The new Bridge academies RCT is out (with a blockbuster set of authors), and finds some very impressive learning gains, which are getting a fair amount of attention on twitter. In the spirit of making sure we are measuring (all of) what matters, I recommend reading it alongside Susannah Hares’ thread about some of the non-learning outcomes observed.
I very much enjoyed this Tim Harford article about the economics of authenticity. It’s full of stories that are both absurd and fully believable. I tend to think that in most domains authenticity is an overrated quality. I don’t care, for example, if my food is ‘authentic’ (to whom? In what way?), but that it is tasty; what premium we are willing to pay for authenticity (that restaurant where we know the back story of the chef, and their deep roots in that cuisine, for example) is I think better understood as an emotional connection to what we’re buying, rooted in storytelling and narrative. Authenticity isn’t the source of economic value, but it’s a way of creating something akin to sentimental value. And if that sentimental value is widely shared, it increases the worth of that good to many other people, as well as yourself.
Really excellent long-read from NPR on the racial wealth gap in the United States, drawing on the research of (and conversations with) Ellora Derenoncourt. Highly recommended.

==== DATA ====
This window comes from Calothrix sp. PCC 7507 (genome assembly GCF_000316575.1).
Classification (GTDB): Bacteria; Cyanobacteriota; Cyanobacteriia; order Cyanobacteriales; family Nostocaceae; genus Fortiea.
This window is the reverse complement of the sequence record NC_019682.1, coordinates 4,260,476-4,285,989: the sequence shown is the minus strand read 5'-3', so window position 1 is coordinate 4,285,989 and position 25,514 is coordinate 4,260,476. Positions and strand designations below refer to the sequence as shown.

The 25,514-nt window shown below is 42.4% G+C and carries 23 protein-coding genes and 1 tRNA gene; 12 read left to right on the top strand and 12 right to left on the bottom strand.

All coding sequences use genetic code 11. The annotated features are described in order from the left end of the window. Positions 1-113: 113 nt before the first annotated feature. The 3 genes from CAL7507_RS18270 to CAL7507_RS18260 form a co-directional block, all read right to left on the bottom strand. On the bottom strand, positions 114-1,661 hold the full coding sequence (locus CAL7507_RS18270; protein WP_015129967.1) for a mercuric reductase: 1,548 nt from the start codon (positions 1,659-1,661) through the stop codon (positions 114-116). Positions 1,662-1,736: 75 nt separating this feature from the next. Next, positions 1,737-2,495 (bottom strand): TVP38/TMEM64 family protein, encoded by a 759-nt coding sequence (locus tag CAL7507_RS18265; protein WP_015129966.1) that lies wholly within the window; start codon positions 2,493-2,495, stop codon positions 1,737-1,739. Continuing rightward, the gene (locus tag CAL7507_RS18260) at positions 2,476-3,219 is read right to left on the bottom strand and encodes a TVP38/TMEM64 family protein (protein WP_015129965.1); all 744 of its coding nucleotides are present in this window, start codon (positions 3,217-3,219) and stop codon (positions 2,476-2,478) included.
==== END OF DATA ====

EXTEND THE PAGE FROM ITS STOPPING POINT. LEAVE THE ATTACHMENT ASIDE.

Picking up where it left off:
Berk Ozler dives deep into the new Blattman et. al. paper on the long-run effects of cognitive behavioural therapy to high risk men in Liberia, which I linked to recently. It’s very much worth reading after you’ve looked at the paper.
Lastly, for whatever reason it saw fit, The Ringer ran a deep dive into the greatest ten minute sequence in cinema history: the opening of Up. Even reading about it is an emotional experience. And because it’s been a gruelling links, starting with host of statistics and ending with the most reliably devastating sequence in cinema history, here’s something to cheer you up to finish with: Vladimir Nabakov’s incredibly catty assessments of other authors. While he is completely correct about Dostoyevsky (“a cheap sensationalist, clumsy and vulgar”), I was quite surprised that he so roundly missed the point of William Faulkner and so loved Salinger (whom I love, particularly for the short stories, but assumed Nabakov would look down upon). He also absolutely eviscerates Camus (“A nonentity, means absolutely nothing to me.”) This makes economists seem positively gentle…
Have a great weekend, everyone!
CGD blog posts reflect the views of the authors, drawing on prior research and experience in their areas of expertise. CGD is a nonpartisan, independent organization and does not take institutional positions.